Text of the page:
My current work in progress involves chariot racing, and given its substantial equine components, I’ve recruited the aid of horse owners Julie and The Boyz’ Mom to keep it real. (For more about them, read this post.) They love sharing about their horses, and I love learning from them, and hopefully you’ll get some entertainment out of our exchanges.
When I write a stable scene, I automatically send it to my equine ladies for review. After all, I don’t want to have the animals doing anything they wouldn’t or couldn’t. But a couple weeks ago, they called my attention to an inaccuracy that wasn’t so much about the horses as it was about the humans.
The line in question was my main character telling her grooms, “…clean out [the horses’] hooves and make sure to check for damage.” I wrote this dialogue thinking it would reflect her conscientiousness as an owner, to show how particular she was about their care.
As it turned out, I wasn’t particular enough. Julie responded:
I would change your one line to “check for cracks or bruises/sores.” Damage is too broad to me, and my group of horsey friends wouldn’t use it in this case. We would probably say bruising and for sure would say cracks – depending on how bad the crack is, the horse might not be able to perform.
The Boyz’ Mom seconded the comment:
Yes, definitely… bruising, cracks…I’d also be looking for small stones to pick out…maybe an abscess…or signs of a chip that needs filing.
Was I in for an eye-opener! I knew horses could have hoof problems and get stones in their feet (I did read Black Beauty), but in the exchange that followed, I learned how ignorant I was to the array of foot maladies that can strike a horse. To the untrained eye (like mine!), a hoof might look like a big chunk at the end of a horse’s leg, but it’s made up of a lot of complicated subparts. And if those subparts aren’t working together just right, then, as the Boyz’ Mom says, “It is like dominoes. Everything would fall down.”
As a result, horse people do a lot to maintain hooves. A LOT. The Boyz’ Mom, who keeps her Boyz shoeless, files their hooves on a weekly basis. She also regularly applies a combination of olive oil and tea tree oil on their coronary bands and heel bulbs (areas right around the hoof) to moisturize and act as an antifungal. And in the winter, if they get ice balls and icicles in their feathers (the long hair around their ankles), she soaks their feet in a warm Epsom salt and tea tree oil bucket.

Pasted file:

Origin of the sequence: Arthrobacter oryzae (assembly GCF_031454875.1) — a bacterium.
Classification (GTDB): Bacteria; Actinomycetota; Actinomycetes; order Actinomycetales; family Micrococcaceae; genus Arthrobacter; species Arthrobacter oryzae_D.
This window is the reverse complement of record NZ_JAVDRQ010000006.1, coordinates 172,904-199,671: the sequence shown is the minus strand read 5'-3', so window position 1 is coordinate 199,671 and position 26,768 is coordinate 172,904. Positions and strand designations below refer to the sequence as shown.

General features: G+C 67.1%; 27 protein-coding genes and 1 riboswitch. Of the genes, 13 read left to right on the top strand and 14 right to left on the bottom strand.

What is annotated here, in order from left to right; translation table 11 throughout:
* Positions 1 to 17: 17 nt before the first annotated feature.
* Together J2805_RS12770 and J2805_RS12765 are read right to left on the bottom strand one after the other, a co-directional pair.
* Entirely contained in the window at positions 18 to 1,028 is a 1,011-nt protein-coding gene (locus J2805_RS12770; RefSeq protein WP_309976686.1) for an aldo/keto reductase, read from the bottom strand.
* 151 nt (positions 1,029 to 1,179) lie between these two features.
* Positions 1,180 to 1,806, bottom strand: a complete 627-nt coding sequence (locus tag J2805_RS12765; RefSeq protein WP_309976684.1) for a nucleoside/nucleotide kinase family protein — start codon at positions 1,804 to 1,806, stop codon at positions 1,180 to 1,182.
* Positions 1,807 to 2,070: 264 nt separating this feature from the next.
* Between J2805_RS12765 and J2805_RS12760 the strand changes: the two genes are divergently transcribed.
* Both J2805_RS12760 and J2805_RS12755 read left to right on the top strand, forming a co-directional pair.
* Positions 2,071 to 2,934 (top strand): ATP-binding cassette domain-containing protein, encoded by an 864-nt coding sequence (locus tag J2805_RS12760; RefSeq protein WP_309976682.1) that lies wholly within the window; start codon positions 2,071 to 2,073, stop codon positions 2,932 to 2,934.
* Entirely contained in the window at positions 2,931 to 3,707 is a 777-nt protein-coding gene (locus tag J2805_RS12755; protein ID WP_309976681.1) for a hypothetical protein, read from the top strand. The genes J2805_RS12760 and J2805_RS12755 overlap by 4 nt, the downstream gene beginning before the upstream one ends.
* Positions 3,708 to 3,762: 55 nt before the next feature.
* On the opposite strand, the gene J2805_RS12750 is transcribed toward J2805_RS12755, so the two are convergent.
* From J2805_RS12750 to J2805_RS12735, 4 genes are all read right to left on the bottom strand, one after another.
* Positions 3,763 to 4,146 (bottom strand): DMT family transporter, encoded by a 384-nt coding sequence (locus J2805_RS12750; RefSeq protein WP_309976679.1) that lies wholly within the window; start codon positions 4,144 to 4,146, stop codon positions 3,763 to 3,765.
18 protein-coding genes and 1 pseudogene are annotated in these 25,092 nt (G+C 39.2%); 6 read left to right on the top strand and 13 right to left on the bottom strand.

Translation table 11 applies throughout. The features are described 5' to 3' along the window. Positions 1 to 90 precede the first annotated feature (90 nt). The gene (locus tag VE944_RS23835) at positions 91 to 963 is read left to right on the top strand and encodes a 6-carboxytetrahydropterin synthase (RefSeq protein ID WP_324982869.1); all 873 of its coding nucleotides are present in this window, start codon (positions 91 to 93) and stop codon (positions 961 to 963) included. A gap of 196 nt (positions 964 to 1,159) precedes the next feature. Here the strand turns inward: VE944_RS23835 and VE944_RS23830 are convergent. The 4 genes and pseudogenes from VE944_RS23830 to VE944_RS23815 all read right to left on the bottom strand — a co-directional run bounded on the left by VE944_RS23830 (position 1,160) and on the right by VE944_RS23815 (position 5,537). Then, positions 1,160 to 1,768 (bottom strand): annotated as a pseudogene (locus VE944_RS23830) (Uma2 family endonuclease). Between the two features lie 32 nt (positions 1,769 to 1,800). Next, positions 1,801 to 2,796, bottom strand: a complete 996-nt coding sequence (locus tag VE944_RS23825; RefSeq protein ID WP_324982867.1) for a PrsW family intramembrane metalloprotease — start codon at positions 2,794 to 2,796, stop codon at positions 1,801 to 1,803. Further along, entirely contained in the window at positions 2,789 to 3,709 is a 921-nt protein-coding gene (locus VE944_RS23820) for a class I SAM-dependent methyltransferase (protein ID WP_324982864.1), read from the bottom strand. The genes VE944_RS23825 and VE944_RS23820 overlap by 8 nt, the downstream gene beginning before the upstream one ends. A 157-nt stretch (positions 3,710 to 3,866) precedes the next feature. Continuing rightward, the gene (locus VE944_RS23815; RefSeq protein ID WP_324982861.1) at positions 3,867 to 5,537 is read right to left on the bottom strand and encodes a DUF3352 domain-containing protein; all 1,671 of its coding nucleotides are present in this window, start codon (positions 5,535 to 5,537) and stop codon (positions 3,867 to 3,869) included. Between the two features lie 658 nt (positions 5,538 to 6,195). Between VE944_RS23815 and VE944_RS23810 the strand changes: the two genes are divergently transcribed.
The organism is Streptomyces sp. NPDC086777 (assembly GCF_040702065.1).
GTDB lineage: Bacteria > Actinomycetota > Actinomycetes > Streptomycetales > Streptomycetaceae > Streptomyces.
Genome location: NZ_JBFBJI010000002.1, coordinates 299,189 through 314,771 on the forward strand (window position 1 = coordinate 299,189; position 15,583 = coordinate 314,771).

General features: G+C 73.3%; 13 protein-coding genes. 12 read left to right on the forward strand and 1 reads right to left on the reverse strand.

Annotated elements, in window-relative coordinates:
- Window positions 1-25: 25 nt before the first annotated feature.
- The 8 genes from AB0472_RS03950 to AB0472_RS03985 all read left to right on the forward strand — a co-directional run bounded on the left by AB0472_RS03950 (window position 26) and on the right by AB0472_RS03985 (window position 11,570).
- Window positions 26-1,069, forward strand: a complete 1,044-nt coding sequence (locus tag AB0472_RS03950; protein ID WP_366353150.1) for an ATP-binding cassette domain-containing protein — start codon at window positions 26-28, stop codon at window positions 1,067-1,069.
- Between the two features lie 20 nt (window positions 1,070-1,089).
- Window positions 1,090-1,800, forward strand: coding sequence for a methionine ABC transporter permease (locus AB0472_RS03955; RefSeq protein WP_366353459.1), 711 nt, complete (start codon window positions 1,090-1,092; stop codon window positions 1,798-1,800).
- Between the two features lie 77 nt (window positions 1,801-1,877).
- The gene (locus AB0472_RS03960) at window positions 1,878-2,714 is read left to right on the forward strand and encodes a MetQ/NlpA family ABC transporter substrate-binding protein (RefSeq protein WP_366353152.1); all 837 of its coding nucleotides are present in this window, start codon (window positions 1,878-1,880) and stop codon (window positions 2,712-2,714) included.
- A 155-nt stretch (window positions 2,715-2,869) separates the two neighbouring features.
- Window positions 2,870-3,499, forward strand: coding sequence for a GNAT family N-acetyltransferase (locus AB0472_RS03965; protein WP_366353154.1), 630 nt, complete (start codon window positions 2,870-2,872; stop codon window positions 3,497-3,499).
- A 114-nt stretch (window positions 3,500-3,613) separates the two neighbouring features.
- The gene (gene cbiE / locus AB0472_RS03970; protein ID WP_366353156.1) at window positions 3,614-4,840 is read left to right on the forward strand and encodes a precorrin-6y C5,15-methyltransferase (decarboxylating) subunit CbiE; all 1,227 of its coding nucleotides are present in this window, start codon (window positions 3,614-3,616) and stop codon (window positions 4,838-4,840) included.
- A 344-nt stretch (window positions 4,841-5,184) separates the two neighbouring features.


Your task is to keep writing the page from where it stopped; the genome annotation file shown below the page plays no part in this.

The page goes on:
As much work as that sounds, it doesn’t compare to getting one of the aforementioned nasties. For example, thrush is a yeast infection that can strike the sole of a horse’s foot. Generally, it smells awful and can possibly lead to lameness. There are various cures available, but it takes effort to get the remedy into all the infected little crevices. When Kerrick had a bout of thrush, the Boyz’ Mom had to pack his infected hoof every day with a commercial medicated poultice until the infection went away (which fortunately only took a week).
By and large, hoof problems means an unhappy horse and an unhappy owner dealing with an unhappy problem. And things get compounded further if you have huge stakes riding on the horse’s performance (think the movie Secretariat when the big racehorse had his abscess). Little wonder equestrians are so particular when it comes to horse feet. Suffice to say, I came away with a better understanding of how my MC should think about her horses and actually reshaped that scene using the information I gained.
After all, little detail, spot on, goes a long way in making a narrative authentic.